Balls are always set up at the end of an inning. The only exception to this rule is if a player pockets the last ball on the table without either player reaching his or her rack, all balls to be racked again are immediately racked and the player may continue his or her shot.

Handicaps

It is common practice, especially in gambler circles, to play One Pocket with handicaps to compensate for differences in skill levels. For example, it can be agreed that one player needs his eight balls normally to win, but the other only needs six (8-6) or the better player even needs to pocket more balls (e.g. 10-6). If more than the 15 available balls are needed to reach the draw goals, the player with the higher goal must re-set pocketed balls at the end of his shot until the goal is reachable for both players. So, in a 12-8 handicap, the better player would have to put his first four correctly pocketed balls back on. But the scored points count, of course.

Bank Pool

In bank pool, pockets may only be pocketed over the rail, as so-called bank shots. In principle, any object ball on the table may be played and all six pockets are available. The objective of the game is to reach the score target first with correctly called and pocketed bank shots. A pocketed ball counts for one point.

9-ball banks

In 9-ball banks, any nine balls are racked to form a rhombus, just like in classic 9-ball. The first player to reach five points is the winner.

Full rack banks

In Full Rack Banks all 15 balls are built up as a triangle like in the classic 8-ball. The first player to reach eight points is the winner.

Tip: For the perfect racking of the balls we recommend the Magic Ball Rack. And here you can find all products for racking the balls.

.

The game

Bank Pool is a called-shot game. For each shot, the ball to be pocketed, the pocket targeted, and the ball’s path of travel including used rails must be called. In obvious situations, such as the classic »one rail bank in the middle«, no announcement is necessary. If a ball accidentally is pocketed on a path other than the intended path, it has not been pocketed correctly and will be put back on. There is no penalty, the right to shoot changes.

As long as a player pockets balls correctly as called, he can continue his shot. Only one point can be scored per shot. If additional balls are pocketed in addition to a correctly pocketed ball, they are put back on at the end of the shot. An inning ends when no ball is correctly pocketed, a foul is committed, or the score target is reached.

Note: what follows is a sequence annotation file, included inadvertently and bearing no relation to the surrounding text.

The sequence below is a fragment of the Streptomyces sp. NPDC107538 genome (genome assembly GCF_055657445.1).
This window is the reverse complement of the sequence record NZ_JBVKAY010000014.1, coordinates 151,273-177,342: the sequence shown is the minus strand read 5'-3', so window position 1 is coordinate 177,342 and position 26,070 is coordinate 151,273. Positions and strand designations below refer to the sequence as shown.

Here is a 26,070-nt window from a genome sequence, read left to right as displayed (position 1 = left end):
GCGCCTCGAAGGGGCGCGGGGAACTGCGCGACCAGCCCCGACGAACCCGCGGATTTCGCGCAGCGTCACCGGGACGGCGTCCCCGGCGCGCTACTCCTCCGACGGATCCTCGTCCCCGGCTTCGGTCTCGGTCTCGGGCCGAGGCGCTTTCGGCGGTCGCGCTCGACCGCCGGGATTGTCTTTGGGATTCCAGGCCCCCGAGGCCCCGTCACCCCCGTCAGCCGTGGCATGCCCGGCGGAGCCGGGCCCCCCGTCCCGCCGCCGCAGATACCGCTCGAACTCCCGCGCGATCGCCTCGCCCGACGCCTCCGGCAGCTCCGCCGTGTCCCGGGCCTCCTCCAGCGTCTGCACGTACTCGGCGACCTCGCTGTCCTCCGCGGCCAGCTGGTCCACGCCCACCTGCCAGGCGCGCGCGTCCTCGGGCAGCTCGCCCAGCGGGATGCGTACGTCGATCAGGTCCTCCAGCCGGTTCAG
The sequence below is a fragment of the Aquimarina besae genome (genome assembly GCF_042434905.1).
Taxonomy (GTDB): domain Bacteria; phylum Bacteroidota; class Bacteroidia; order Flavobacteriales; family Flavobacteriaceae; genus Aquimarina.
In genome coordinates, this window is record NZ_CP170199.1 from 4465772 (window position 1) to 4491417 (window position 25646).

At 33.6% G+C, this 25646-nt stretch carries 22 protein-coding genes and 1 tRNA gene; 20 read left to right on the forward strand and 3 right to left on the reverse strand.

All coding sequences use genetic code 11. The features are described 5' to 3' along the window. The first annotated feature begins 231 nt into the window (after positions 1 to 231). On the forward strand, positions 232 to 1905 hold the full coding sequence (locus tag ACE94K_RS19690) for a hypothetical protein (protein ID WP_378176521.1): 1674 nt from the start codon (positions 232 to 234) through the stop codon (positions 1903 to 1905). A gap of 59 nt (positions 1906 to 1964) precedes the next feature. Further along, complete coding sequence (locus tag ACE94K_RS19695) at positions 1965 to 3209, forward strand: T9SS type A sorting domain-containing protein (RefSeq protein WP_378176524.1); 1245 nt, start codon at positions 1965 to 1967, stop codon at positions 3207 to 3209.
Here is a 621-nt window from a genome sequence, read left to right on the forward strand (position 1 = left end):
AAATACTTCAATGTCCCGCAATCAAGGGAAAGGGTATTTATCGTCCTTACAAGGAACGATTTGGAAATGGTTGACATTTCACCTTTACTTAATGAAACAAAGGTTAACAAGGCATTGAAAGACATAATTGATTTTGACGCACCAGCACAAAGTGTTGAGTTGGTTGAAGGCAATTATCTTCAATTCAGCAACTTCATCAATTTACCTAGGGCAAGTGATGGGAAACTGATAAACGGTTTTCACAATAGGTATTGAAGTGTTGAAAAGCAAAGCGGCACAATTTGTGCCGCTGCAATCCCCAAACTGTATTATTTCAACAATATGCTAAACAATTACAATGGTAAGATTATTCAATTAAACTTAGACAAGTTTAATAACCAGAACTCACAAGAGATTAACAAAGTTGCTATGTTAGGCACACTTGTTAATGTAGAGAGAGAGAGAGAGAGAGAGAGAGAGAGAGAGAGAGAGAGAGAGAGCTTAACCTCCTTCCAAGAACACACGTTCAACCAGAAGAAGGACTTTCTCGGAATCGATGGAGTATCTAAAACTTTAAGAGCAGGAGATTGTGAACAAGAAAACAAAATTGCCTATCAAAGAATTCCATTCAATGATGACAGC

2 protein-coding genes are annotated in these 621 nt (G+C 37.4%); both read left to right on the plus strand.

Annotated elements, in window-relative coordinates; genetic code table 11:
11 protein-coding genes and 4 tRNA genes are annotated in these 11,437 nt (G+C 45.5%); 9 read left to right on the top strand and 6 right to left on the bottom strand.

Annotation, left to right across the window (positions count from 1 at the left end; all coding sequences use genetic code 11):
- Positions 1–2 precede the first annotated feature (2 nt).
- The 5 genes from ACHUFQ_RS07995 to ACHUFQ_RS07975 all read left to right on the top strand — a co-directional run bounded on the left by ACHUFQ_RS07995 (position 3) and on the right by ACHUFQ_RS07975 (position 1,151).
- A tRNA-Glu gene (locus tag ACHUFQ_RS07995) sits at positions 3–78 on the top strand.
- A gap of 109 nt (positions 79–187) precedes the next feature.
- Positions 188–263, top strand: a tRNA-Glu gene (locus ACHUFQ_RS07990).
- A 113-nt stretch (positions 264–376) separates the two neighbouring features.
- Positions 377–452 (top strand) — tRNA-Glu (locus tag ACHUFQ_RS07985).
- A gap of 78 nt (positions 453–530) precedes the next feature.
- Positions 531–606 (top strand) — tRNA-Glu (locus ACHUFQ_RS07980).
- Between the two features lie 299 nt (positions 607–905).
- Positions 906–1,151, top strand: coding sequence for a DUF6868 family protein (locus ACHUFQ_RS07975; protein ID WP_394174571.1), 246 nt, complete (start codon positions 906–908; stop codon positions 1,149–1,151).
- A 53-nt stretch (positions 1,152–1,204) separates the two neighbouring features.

For a bank shot to be legally pocketed and count a point, the following requirements must be met:

  • The ball must be pocketed »cleanly.« No other ball may be touched on the way into the pocket.
  • The cue ball must always hit the object ball to be pocketed first. Combinations and carom shots are not allowed
  • The cue ball must hit the object ball before it hits a rail. The object ball may not be played over a rail. No rail-first shots.
  • The cue ball may only touch the object ball once on its way into the pocket. Any further touch will result in the ball not being pocketed correctly and being put back on the court

In addition to the official rules, there are widespread variations that make the game more interesting or even easier. The most popular rule is that you can pocket balls without touching the rail if you hit at least three rails before you hit the object ball. In this way, you can also do something with balls that are close to a pocket and cannot be played as a bank shot. Another variant allows rail-first shots if a bank shot is pocketed afterwards.

Break shot

9-ball Banks

The rack is set up as a rhombus, as in 9-ball. The ball in front is on the foot spot and must be hit first during the break. For a legal break to occur, at least one ball must pass over the center into the other half of the table.

Full Rack Banks

The 15 balls are racked normally for the break. The foremost ball is on the foot spot. No particular ball must be hit first. For a legal break to occur, at least two object balls must hit a rail after the cue ball has touched the first object ball.

 

The goal in both cases is to pocket at least one ball on the break. If a ball is pocketed on the break, the player making the break may continue his shot. However, the pocketed balls do not count as points and are put back on at the end of the inning. If no ball is pocketed, the right to shoot changes and it is the other player’s turn.

If the criteria for a legal shot are not met, the other player can either take over the situation or ask the other player to take another shot. An illegal break shot is not a foul and is not penalized.

Fouls

A foul occurs when

  • the cue ball is pocketed into a pocket or bounces off the table